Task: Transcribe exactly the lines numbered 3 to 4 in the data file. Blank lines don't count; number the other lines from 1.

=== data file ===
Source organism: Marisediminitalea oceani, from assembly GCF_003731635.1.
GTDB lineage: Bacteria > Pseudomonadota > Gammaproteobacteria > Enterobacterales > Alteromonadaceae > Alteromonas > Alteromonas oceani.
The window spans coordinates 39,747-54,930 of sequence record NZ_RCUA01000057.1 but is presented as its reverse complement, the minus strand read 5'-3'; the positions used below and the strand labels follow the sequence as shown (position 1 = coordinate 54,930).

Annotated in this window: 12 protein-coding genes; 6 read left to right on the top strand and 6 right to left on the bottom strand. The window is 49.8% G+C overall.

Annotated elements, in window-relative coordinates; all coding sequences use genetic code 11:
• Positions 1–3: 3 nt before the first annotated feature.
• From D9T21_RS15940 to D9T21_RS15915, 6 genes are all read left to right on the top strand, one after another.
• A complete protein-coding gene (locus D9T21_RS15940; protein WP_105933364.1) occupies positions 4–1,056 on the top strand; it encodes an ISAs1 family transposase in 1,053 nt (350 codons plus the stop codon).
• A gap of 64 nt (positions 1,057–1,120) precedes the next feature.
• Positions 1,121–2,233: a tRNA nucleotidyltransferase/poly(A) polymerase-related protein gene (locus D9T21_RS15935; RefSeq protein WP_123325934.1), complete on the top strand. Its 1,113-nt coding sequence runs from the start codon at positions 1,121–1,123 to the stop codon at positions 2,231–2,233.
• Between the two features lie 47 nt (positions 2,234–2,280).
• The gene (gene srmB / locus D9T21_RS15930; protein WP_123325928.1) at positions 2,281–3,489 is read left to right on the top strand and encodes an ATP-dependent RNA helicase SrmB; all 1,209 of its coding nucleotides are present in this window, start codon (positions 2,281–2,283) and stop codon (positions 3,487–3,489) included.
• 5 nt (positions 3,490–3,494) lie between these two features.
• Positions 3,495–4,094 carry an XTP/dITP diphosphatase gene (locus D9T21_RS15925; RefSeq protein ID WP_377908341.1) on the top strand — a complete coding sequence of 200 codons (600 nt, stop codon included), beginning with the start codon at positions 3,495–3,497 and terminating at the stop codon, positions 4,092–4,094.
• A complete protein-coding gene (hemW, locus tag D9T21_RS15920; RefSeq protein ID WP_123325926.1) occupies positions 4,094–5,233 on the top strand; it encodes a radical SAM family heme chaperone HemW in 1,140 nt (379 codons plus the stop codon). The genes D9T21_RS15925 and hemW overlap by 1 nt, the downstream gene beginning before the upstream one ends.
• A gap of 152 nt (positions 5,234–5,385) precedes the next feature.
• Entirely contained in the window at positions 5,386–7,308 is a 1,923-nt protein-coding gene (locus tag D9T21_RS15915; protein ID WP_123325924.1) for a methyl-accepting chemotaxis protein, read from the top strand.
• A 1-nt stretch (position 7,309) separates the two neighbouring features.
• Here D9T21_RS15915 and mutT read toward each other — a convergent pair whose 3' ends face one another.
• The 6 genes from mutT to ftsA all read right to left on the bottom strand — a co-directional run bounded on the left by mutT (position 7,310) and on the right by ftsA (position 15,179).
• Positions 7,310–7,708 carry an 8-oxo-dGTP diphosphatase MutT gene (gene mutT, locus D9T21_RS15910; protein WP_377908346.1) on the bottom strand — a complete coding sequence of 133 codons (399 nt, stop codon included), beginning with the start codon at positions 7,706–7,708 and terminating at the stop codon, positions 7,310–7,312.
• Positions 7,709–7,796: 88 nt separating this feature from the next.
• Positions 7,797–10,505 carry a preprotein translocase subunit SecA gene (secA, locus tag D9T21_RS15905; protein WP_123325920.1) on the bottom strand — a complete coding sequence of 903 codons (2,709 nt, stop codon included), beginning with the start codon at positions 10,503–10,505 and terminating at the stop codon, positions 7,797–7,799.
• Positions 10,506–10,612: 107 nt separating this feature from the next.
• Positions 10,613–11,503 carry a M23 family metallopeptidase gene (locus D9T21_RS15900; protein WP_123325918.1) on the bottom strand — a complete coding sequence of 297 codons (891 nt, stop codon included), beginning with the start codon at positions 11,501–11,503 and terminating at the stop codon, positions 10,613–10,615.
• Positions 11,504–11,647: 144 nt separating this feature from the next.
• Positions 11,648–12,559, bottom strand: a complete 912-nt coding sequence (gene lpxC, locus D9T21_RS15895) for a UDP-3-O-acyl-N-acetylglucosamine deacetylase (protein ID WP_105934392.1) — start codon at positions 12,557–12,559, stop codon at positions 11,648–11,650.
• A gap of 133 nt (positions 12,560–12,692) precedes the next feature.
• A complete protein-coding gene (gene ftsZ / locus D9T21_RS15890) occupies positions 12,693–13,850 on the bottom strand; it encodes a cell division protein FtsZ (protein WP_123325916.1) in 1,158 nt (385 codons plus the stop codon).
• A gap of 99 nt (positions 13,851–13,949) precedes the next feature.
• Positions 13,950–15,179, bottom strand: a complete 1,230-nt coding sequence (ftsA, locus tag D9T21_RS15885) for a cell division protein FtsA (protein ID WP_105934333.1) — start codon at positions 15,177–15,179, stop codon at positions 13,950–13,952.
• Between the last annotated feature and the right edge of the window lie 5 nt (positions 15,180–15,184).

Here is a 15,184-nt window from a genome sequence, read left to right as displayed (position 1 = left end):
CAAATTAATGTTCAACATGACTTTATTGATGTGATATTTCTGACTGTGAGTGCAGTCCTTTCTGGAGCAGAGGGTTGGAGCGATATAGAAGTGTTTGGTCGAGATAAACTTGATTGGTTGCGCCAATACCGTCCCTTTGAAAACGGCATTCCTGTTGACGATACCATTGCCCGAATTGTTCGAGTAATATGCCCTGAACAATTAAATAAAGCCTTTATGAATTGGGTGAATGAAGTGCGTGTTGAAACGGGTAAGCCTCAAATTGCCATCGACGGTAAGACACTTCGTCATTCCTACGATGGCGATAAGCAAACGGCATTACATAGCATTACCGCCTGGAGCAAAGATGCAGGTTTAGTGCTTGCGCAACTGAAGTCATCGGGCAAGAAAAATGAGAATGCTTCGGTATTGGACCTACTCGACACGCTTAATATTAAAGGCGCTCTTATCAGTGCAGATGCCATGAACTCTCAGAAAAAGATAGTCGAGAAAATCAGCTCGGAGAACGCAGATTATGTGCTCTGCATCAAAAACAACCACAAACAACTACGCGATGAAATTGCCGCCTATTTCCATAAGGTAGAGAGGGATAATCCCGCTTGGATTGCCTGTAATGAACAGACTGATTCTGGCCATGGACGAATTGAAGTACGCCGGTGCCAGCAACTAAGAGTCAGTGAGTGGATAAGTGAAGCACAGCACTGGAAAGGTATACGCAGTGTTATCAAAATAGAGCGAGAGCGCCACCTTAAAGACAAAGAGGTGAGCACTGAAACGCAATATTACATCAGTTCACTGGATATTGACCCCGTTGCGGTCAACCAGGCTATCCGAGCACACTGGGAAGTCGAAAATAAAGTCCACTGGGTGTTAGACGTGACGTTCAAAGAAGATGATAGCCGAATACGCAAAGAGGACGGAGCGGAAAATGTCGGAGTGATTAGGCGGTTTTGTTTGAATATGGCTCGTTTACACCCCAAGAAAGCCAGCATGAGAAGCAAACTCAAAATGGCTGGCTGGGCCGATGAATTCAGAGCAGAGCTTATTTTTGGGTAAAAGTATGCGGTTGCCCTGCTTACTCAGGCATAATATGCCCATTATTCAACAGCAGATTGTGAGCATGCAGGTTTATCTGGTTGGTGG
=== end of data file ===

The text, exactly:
The window spans coordinates 39,747-54,930 of sequence record NZ_RCUA01000057.1 but is presented as its reverse complement, the minus strand read 5'-3'; the positions used below and the strand labels follow the sequence as shown (position 1 = coordinate 54,930).

Annotated in this window: 12 protein-coding genes; 6 read left to right on the top strand and 6 right to left on the bottom strand. The window is 49.8% G+C overall.